shades. The cloths are BABONETTE SATIN, PATRIETTE, VICTORIA,
ets., etc., and tho shades arc the Terr ncwost: VIOORT R06E, OR
CHID, GRENADDT, SUNSET, etc. tou must certainly come in and
seo these "DAINTY CREATIONS" even if you are not an intended
UNDERWEAR "LINGERIE DELUXE"
"Lingerie De Luxe" in our showing of entranc
ing styles in Silk and Cotton Underwear. Daintily
made, superior quality and priced right. Be sure and
see the exquisite and attractive numbers-
Easter Petticoats, perfect in
workmanship, and extra quality,
in a wide range of colors and
An - absolute essential for
Easter. We are showing somo
new arrivals in a 8uerior Grey
Uoehs, fine Kids in Urown and
drey, and a super-quality of
BOYS' AND MEN'S WEAR
We specialize on outfitting the Boy. "XTRA
GOOD" Clothes are without doubt or question the
leading make of boys suits in America. New ship
ments have reached us in the very latest models, and
all priced close. We show the most pleasing and
complete line of WAISTS, BLOUSES, HATS, TIES,
in fact everything to dress up the boy, and all of
the most dependable merchandise. MEN'S TIES,
GLOVES, SHIRTS, UNDERWEAR, that only the
leading stores of America handle.
Are designed on the ac
cepted, practical models,
from the very newest
fabrics. . .,
Silk Tapestry, La Serge,
Kiota Cloth, Broad
cloth, etc. .
Ranging in price from
$1.25 to $7.95
Yon can always do better at
dividend, the stock holders at today's
meeting decided to increase the etoek
of the Salem Fruit Union to $75,000 in
order to enable it to handle the grow
ing business. Heretofore the capital
stock has been 125,000, Of this amount
21,955 has been paid in.
An idea of the big business done by
the Salem Fruit 1'nioa the past year
may be bad in the annual statement
submitted by Manager Kobert C.
Paulus, showing that the I'nion had
made (.19,000 the pact year in addition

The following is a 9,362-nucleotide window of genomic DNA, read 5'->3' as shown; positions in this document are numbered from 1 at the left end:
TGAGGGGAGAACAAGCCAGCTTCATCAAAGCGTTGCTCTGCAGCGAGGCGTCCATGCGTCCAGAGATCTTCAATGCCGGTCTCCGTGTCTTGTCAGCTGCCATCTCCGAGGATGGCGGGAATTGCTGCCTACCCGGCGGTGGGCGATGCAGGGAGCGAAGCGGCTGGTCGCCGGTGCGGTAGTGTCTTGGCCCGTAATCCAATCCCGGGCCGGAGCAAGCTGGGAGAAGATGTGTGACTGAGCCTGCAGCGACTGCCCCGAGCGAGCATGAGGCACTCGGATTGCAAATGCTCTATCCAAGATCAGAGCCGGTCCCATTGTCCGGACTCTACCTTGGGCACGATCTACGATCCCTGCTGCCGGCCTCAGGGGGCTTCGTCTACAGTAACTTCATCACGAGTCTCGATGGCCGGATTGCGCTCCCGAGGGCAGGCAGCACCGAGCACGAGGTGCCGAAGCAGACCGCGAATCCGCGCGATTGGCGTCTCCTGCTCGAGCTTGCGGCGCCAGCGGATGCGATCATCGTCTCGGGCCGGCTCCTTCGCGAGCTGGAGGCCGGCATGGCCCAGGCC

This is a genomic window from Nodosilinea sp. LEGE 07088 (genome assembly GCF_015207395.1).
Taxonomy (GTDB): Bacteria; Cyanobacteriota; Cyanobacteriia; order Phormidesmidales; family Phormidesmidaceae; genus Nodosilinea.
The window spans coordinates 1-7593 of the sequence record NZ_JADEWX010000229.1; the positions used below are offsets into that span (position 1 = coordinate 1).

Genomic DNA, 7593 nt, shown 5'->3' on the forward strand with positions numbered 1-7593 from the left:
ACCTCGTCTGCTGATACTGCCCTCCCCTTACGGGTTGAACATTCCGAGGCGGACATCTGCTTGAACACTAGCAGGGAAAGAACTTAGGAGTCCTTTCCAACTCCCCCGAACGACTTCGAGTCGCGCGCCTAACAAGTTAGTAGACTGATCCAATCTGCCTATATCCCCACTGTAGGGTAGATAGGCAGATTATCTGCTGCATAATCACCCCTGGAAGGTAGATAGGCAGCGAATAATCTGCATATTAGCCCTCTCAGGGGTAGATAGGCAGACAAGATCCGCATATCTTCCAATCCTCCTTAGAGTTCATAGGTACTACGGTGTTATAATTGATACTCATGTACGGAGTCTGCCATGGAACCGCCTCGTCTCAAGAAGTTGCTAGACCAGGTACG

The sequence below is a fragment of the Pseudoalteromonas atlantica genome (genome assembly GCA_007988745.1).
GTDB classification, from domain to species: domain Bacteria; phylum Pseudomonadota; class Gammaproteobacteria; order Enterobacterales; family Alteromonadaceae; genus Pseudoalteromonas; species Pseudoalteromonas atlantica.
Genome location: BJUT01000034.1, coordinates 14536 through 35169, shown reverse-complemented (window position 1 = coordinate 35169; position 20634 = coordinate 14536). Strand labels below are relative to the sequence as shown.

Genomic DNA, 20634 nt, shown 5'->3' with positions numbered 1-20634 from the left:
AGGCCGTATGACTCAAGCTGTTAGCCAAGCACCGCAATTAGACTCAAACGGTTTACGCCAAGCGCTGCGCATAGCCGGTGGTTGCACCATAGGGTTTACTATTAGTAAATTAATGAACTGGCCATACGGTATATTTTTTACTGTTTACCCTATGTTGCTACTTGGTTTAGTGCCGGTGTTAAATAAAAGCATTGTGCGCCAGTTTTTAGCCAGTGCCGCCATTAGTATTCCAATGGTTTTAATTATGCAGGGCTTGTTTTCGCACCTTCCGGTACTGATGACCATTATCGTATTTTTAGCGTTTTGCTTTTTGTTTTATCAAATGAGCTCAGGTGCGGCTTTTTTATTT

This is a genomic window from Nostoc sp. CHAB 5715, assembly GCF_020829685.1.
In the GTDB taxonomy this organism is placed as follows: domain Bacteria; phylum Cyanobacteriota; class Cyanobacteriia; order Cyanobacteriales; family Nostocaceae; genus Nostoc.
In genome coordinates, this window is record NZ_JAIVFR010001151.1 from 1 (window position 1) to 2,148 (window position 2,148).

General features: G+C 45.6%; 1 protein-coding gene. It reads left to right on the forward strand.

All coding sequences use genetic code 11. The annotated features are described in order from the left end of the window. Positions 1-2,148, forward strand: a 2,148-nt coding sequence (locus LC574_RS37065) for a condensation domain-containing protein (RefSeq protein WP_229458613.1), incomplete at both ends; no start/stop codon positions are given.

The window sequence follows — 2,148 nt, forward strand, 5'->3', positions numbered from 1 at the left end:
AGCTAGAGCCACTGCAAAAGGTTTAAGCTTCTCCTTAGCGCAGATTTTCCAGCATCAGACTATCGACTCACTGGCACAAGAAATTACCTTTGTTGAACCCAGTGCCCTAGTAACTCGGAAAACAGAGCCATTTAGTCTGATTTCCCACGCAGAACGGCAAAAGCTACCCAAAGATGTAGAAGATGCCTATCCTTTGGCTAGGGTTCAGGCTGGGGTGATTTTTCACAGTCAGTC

to Trying the cash dividend of 1750.
The total business for the yer amount
ed to more than 1,IKXMHK. This adds
one more to the several business eon
terns in the city doing more than $1,
000,000 business a vear.
The principal speaker of the day was!
ijangncr wno spose on cooperation
Ho is agricultural editor of the Ore
gon Journal anS was formerly associ
ated with allrris Weinstock In the
state marketing commission of Califor
nia He told of the effect cooperation
had in maintaining prices in Califor
(Continued from page one)
shortly after the armistice reached a
maximum in excess of $2.00,000 in a
month should, Mr. Glass believes, shrink
quickly back to say $2,000,000,000 a
vear afte, the war bills have been paid,
in addition to the interest and sinking
fund ehtrges on the public debt. These
latter are important items.
The interest on the public debt alone
will be in the m iyhborhood of $1,200,
OhO.OOO. There is provided in the Vic
tory Liberty Loan act a sinking fund
for the ultnnato retirement of the Lib- which the
erty bond, beginning next year with dispute, prisoned ZZ ZZZZy ''T' T ?,"W ?' T
per cent for the aggregate amount ade, the I'olish boundary, but which ..liB Jtn t9U
of bonds and notes outstanding, less are regarded more in the light of pro- Germany modest," he replied. , . - .
the loans to tho foreign governments, tests rather than fundumentnls, though ''Don't you think wo urc modest f" 0 l'r,',llt the foreign office, It
with the sequestration of tho interest' 1,10 l'oilk boundary question worrier they asked in surprise. should be suid, that department Is in a
which would have been pcyable in sub-i ttcTmiiiiy extremely. The series or pro- "Frankly, no, I don't," said the Am- trying nnd thankless position, and its
sequent years oa the obligations retired' , " bo.th.rom 1,10 foreign office and erican. The answer caused great amaze-j platform is necessary to satisfy the Ger-.
This will add about $500,000,000 more to I arm",t"'0 "'mision lire considered 1 meat among tho Germans. man public demands. Tho foreign of-
the government expenses next fiscal 1 pttrt..y tho Ka"" ut " nlllh ! In this connection it is interesting to f ice is convinced that open and direct
year. .1"" . it, u i nolo that few Germans believe they dealings with the world is necessary,
If the government's expenditures arc) " e,m"' "n" """ J"l",y on the were, defeated militarily. Invariably after I lie defeat of tno iininncnng old